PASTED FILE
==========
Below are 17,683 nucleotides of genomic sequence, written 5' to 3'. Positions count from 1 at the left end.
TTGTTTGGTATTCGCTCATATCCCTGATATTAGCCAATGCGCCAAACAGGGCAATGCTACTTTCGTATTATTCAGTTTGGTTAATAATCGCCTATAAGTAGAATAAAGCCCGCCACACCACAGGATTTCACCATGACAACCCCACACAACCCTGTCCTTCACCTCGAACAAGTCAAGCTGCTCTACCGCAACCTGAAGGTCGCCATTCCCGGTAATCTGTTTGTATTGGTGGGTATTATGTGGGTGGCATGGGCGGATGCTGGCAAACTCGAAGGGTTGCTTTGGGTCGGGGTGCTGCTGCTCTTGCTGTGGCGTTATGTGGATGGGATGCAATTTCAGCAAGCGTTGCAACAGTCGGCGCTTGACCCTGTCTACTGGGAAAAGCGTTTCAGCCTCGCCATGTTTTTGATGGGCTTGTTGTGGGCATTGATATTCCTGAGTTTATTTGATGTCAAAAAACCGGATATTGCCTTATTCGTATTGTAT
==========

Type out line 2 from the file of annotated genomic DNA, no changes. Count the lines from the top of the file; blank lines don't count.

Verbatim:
TTGTTTGGTATTCGCTCATATCCCTGATATTAGCCAATGCGCCAAACAGGGCAATGCTACTTTCGTATTATTCAGTTTGGTTAATAATCGCCTATAAGTAGAATAAAGCCCGCCACACCACAGGATTTCACCATGACAACCCCACACAACCCTGTCCTTCACCTCGAACAAGTCAAGCTGCTCTACCGCAACCTGAAGGTCGCCATTCCCGGTAATCTGTTTGTATTGGTGGGTATTATGTGGGTGGCATGGGCGGATGCTGGCAAACTCGAAGGGTTGCTTTGGGTCGGGGTGCTGCTGCTCTTGCTGTGGCGTTATGTGGATGGGATGCAATTTCAGCAAGCGTTGCAACAGTCGGCGCTTGACCCTGTCTACTGGGAAAAGCGTTTCAGCCTCGCCATGTTTTTGATGGGCTTGTTGTGGGCATTGATATTCCTGAGTTTATTTGATGTCAAAAAACCGGATATTGCCTTATTCGTATTGTAT